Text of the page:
Narrator: Vanessa Moyen
Series: Hometown Antihero #2
Published by Tor Teen
Published on 17 September 2019
Genres: Thriller, United States, Young Adult
Source: my local library
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Kylene Danners’s ex-FBI agent father is in prison for murder and she’s hell-bent on getting him out. But trying to investigate in the small town where a defensive lineman is a hero no matter who he tries to kill and the girl who gets him locked up is public enemy number one is dangerous. Dark secrets are everywhere in Jasperville—the kind Ky can’t walk away from.
When rookie FBI agent Cedric Dawson returns to town to finish an open investigation, he goes undercover at her high school—as her ex. Determined to keep her from interfering, Dawson’s plan backfires after Ky gets an anonymous call about missing girls officially labeled as runaways—runaways that didn’t really run away at all.
Because dead girls can’t run.
And they don’t say a word.
The sequel to Dare You to Lie delivers more of the same high-action tee investigator thrilling mysteries as its predecessor, with our resident badass Kylene Danners also embroiled in a fake dating trope while she works with rookie undercover FBI agent Dawson to bring down an underage sex ring involving students (and possibly teachers!) at her school, while still trying to prove her FBI dad was framed for the murder of a colleague. Whew! That’s a lot to pack into one book.
The biggest problem I had with this book was once again the overwhelming ratio of male to female characters. There is more ‘screen time’ for precisely one new female characters, but it comes at the expense of Kylene’s alleged newest best friend Tabby, whose role was delegated to little more than an enthusiastic cheerleader trying to get Ky and her ex AJ back together and dragging Ky to all of these social events she didn’t want to go to, you know, for the drama. Kylene’s other female ally largely only appeared off page in phone conversations, so that was disappointing. This isn’t a reverse harem, so what is up with all the dicks? Every other girl was your typical whispering, shade-throwing, rumour-mongering Mean Girl.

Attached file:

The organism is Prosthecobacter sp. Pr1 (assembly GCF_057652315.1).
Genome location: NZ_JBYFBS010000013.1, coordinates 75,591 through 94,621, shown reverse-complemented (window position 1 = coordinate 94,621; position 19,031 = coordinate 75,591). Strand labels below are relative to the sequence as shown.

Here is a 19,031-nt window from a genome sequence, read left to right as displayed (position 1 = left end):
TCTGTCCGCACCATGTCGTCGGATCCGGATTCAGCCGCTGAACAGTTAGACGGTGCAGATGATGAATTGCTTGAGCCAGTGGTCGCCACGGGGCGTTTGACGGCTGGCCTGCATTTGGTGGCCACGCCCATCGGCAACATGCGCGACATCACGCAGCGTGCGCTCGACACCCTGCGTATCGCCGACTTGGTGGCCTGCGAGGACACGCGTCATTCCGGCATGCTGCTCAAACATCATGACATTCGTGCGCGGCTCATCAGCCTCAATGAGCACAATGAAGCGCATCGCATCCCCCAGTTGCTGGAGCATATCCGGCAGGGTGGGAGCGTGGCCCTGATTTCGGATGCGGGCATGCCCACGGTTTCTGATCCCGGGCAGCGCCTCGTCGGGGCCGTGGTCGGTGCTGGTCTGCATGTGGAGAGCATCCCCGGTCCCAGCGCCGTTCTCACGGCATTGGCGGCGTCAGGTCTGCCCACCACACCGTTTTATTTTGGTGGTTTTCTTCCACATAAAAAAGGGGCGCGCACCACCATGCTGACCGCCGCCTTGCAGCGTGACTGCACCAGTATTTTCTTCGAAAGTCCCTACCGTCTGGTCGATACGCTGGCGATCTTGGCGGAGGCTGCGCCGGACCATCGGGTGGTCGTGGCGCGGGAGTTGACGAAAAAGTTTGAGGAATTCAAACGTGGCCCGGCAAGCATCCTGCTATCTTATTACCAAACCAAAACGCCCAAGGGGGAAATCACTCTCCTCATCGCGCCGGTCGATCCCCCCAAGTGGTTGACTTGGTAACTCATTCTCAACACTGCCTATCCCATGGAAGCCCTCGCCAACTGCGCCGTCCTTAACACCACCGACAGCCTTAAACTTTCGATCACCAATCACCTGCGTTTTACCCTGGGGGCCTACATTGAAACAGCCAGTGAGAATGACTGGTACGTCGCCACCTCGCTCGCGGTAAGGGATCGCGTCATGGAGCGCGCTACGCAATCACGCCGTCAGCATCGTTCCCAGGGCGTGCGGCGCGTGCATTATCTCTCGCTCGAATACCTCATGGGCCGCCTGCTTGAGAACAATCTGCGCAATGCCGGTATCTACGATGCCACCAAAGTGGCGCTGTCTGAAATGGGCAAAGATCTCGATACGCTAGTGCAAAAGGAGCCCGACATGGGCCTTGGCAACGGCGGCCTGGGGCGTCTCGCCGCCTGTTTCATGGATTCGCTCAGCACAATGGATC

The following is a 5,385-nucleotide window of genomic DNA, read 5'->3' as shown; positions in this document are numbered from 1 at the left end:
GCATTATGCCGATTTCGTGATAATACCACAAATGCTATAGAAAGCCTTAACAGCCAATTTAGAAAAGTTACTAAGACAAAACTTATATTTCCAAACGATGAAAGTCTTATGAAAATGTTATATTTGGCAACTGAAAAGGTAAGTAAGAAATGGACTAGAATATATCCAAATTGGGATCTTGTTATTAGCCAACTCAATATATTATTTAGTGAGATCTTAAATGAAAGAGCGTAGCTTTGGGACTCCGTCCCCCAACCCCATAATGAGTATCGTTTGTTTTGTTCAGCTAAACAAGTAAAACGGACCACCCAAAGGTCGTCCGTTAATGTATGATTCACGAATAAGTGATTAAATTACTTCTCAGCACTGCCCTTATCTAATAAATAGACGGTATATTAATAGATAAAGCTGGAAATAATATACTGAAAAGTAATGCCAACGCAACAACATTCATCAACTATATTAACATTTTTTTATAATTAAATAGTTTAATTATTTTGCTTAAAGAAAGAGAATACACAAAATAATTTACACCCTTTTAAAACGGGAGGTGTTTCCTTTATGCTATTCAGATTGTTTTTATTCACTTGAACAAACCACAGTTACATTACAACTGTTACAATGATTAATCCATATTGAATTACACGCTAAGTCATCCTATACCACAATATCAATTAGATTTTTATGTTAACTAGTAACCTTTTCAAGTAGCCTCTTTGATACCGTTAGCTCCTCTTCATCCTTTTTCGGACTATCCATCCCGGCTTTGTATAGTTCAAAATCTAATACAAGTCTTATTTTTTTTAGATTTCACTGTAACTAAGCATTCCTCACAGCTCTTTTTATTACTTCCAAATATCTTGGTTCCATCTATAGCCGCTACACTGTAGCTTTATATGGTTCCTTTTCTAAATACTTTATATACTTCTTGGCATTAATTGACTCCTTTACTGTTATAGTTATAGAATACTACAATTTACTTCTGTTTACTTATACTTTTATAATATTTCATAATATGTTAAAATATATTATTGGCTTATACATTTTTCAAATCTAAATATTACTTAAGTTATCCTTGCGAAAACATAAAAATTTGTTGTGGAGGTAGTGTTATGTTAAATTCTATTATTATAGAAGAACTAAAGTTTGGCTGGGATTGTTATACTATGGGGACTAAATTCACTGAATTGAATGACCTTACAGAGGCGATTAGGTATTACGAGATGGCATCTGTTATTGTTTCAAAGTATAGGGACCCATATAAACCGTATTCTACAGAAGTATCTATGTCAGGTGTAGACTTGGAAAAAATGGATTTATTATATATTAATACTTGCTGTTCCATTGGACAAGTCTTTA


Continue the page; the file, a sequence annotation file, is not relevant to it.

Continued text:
Don’t get me wrong, the boys were assholes, too. But there were just so many important boys and not enough important girls. It was like Ky was a guy who though girls had cooties. She just didn’t interact with them, befriend them, hang out with them, talk to them, or think about them (except Tabby, the Token Female Friend.)
There may have been few other girls in this book, but in my opinion the lack of the female gender was made up for by the excellent fake dating story Agent Dawson used to pose as a student at Ky’s school as her ex-boyfriend (and soon to be boyfriend again, as he kept telling other students). I am trash for fake dating, apparently, because I absolutely loved this. Dawson is in his 20s, so much too old for Ky anyway (yes, I feel the same way about Vampire Academy), and they genuinely antagonise each other over practically everything, but I really do get the feeling that they have grown to respect and like each other this far into the story. There’s also a lot of sexual tension on Ky’s end because Dawson is hot and likes to walk around shirtless or something. But this is complicated by AJ, who Ky is also attracted to.
I would argue that this is not a love triangle because there is no love. There is absolutely nothing deeper than sexual attraction and lust from Ky. She’s not in love with either of them, she literally cannot (or does not) think that deeply about either of them, and also, she’s trying to save her dad and take down this underage sex ring and she doesn’t have time for boys (except she clearly does). Some people probably call this a love triangle and I’m just like
I thought this was going to be a duology, but since the major plot point is still unresolved by the end of this book, there should be a third one coming out to wrap everything up, hopefully in 2020 or maybe 2021.
Normally I hate books that end without resolving important plot points, like cutting off the end of a three-act story just to shift it to the next book in the series, but I don’t feel that this happens with this series. Sure, the dad-in-jail plot point isn’t resolved, but that’s not actually Ky’s focus in either of the first two novels in this series. She may not have solved her dad’s problem, but she did solve her own problems, and I found that very satisfying, and interesting enough to keep going.